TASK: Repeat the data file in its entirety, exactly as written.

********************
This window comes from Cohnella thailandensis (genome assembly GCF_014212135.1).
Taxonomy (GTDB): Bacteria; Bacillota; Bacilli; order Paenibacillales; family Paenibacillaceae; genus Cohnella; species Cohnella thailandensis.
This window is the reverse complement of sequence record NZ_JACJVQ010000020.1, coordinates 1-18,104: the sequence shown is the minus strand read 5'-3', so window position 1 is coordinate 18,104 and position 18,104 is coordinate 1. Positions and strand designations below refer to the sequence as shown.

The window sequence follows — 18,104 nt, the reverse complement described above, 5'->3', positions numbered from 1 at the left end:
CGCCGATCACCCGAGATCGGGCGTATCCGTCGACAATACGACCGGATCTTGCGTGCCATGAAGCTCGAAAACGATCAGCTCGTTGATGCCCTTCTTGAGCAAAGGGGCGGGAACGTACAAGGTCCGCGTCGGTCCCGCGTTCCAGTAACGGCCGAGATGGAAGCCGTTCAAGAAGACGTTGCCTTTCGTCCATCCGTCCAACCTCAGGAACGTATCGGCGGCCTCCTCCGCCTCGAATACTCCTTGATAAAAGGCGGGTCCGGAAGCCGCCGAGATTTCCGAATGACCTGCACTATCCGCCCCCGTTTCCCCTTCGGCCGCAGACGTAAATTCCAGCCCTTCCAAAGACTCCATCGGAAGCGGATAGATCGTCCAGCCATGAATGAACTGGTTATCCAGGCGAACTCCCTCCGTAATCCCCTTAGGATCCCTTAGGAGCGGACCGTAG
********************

This window comes from Cohnella thailandensis (genome assembly GCF_014212135.1).
Taxonomy (GTDB): Bacteria; Bacillota; Bacilli; order Paenibacillales; family Paenibacillaceae; genus Cohnella; species Cohnella thailandensis.
This window is the reverse complement of sequence record NZ_JACJVQ010000020.1, coordinates 1-18,104: the sequence shown is the minus strand read 5'-3', so window position 1 is coordinate 18,104 and position 18,104 is coordinate 1. Positions and strand designations below refer to the sequence as shown.

The window sequence follows — 18,104 nt, the reverse complement described above, 5'->3', positions numbered from 1 at the left end:
CGCCGATCACCCGAGATCGGGCGTATCCGTCGACAATACGACCGGATCTTGCGTGCCATGAAGCTCGAAAACGATCAGCTCGTTGATGCCCTTCTTGAGCAAAGGGGCGGGAACGTACAAGGTCCGCGTCGGTCCCGCGTTCCAGTAACGGCCGAGATGGAAGCCGTTCAAGAAGACGTTGCCTTTCGTCCATCCGTCCAACCTCAGGAACGTATCGGCGGCCTCCTCCGCCTCGAATACTCCTTGATAAAAGGCGGGTCCGGAAGCCGCCGAGATTTCCGAATGACCTGCACTATCCGCCCCCGTTTCCCCTTCGGCCGCAGACGTAAATTCCAGCCCTTCCAAAGACTCCATCGGAAGCGGATAGATCGTCCAGCCATGAATGAACTGGTTATCCAGGCGAACTCCCTCCGTAATCCCCTTAGGATCCCTTAGGAGCGGACCGTAG